At the very least get some dowel rods to jam in the windows so they cannot be lifted or slid open. Any big box hardware store can cut them to size for you.
posted by fluffy battle kitten at 11:08 AM on October 20, 2013

I would replace the door with a steel one - that's a given, BUT i would just expect them to go through a window. You do have easy windows. I too was dealing with a rash of burglaries once. The cops said once people know how to get in they come back over and over. Even giving you time to get insurance money and replace things. That's what happened to me. The first breakin i got a steel door so they went through the window. I had to replace the window too. Then i got a dog. So the third time they went around the dog, through another window, and were probably playing with the dog the whole time. Finally, i got a security system. It only allows 3 "false" calls before fining you, but it only took 2 to do the trick. Me and my friendly dog weren't bothered again. I should have gotten the security system after the first time. I lost more than the $50 month it cost in the next two burglaries, even not counting dog care (she was the only good thing to come out of that). Get the landlord to pay for physical security, but you pay for the system. That's my advice.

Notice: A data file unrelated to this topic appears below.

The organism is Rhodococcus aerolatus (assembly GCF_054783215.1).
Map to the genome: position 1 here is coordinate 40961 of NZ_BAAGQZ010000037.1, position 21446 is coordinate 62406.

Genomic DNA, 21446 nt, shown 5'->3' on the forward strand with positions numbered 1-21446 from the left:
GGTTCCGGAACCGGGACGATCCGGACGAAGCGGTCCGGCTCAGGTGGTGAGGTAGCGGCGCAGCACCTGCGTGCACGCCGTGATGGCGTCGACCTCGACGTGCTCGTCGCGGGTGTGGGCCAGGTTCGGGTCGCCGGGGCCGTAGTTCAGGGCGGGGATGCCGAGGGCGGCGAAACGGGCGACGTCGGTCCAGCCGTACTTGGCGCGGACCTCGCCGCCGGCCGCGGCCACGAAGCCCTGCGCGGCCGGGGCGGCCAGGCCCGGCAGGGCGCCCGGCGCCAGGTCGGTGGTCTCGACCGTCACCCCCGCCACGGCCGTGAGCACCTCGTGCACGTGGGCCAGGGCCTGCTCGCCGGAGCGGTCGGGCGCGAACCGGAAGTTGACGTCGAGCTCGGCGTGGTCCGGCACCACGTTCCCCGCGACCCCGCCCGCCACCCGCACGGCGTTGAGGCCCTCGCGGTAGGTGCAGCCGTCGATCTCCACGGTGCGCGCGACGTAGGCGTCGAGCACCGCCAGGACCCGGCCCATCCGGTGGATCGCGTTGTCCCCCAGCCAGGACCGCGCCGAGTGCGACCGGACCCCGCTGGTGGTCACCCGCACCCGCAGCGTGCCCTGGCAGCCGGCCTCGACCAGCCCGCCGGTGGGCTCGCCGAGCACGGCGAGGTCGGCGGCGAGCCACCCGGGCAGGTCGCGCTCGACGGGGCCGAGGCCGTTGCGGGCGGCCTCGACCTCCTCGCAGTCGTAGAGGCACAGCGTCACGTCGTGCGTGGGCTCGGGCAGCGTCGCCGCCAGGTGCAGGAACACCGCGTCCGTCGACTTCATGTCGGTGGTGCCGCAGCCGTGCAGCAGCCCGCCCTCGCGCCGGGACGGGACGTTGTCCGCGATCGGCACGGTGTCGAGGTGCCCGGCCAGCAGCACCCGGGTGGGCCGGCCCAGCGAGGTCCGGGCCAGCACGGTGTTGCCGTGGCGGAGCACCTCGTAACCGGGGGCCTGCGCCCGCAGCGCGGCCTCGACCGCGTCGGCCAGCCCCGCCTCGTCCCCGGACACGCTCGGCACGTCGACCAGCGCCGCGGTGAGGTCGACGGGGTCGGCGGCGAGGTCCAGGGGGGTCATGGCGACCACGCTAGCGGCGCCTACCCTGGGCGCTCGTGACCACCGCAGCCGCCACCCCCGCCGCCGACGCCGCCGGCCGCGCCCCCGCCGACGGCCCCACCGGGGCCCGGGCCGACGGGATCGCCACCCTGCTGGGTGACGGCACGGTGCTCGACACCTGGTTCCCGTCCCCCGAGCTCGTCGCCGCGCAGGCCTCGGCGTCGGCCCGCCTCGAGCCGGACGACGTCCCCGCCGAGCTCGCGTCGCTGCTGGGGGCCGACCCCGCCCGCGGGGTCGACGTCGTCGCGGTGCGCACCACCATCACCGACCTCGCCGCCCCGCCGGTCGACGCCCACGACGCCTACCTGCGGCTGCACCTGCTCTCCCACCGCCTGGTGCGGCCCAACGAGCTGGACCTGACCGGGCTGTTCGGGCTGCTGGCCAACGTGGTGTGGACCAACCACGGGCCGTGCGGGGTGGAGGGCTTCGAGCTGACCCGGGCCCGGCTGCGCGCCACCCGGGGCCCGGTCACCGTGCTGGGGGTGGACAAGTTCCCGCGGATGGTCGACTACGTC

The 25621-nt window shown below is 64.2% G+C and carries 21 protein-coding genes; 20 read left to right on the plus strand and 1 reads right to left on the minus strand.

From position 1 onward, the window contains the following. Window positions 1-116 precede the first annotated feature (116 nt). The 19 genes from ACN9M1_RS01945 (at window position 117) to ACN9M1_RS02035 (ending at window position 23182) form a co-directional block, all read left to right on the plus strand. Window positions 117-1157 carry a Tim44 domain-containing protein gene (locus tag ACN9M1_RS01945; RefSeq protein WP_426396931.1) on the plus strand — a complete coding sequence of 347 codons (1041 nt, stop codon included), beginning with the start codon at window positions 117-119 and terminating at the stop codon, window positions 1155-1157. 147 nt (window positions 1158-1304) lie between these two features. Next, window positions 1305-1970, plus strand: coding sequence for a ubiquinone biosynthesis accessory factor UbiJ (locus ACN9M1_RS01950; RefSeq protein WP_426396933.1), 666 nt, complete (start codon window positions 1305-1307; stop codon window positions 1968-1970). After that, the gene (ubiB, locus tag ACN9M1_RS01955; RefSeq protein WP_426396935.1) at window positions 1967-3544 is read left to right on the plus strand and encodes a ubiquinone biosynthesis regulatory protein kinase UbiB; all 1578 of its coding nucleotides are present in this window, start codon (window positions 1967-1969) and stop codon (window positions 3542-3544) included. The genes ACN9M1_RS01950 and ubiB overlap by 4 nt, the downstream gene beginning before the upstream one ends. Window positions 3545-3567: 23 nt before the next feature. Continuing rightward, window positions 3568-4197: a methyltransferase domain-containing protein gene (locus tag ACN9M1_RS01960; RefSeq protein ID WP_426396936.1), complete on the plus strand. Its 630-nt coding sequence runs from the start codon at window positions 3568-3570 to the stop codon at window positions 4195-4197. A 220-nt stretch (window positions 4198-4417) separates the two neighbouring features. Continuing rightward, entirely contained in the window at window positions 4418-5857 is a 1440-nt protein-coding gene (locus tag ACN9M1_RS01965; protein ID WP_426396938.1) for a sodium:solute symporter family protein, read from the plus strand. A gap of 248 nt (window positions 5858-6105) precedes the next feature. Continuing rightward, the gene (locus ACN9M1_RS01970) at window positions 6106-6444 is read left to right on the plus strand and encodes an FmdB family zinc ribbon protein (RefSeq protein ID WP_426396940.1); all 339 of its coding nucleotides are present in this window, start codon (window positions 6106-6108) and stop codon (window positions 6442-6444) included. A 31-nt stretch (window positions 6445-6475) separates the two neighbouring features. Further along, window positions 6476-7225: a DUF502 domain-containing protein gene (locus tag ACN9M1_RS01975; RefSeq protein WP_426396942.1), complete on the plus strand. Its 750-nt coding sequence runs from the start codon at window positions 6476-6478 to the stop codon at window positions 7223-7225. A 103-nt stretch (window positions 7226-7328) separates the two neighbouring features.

posted by dness2 at 11:20 AM on October 20, 2013 [1 favorite]

Put in another, double key deadbolt on the bottom and if you can afford it the top of the door. Replace all the hinge and plate screws that are probably 1" long or so with 3" heavy duty deck screws. This secures the door to the actual wood frame of the structure not just the door jamb which is usually really soft pine or cedar.

A good way to beef up a door is to put 1/2" thick plywood on the inside and outside with carriage bolts through the existing door (you make a sandwich with the door being the lunchmeat and the plywood the bread). The plywood needs to be as close as possible to the size of the outside door opening. This makes the door virtually impossible to kick through without the kind of equipment the swat team uses (and even then its tough). This modification is much cheaper than a new steel security door but it is also much uglier and probaby a tough sell to the landlord. The screws and deadbolt thing is much easier and pretty cheap.

The window catches you already show are a great way to secure windows, as is a dowel in the groove the window slides in that will block the opening of the window. A good, cheap way (but also ugly) to secure window openings is to screw (using the 3" deck screws) expanded metal grating to the inside of the window frame (non stainless is much cheaper but won't look as nice).

the goal is to make it so hard and noisy to get into your house is isn't worth their time.
posted by bartonlong at 12:05 PM on October 20, 2013 [2 favorites]

Grates/bars on the windows, of course.
Cutting back any plantings/bushes that hide your windows from the street.
Some kind of window coverings that are opaque from the outside. (This is the only thing that's on YOU to do, the rest of this list is your landlord's job.)
And most of all, replacing that door: I'd recommend a quality steel door AND doorframe (it's no good putting a strong door into a weak frame!), preferably with a solid core and AT LEAST four hinges.
Two deadbolts, one each high & low, with long shafts, rather than one shortish bolt centered in the door edge, would definately help.
posted by easily confused at 1:59 PM on October 20, 2013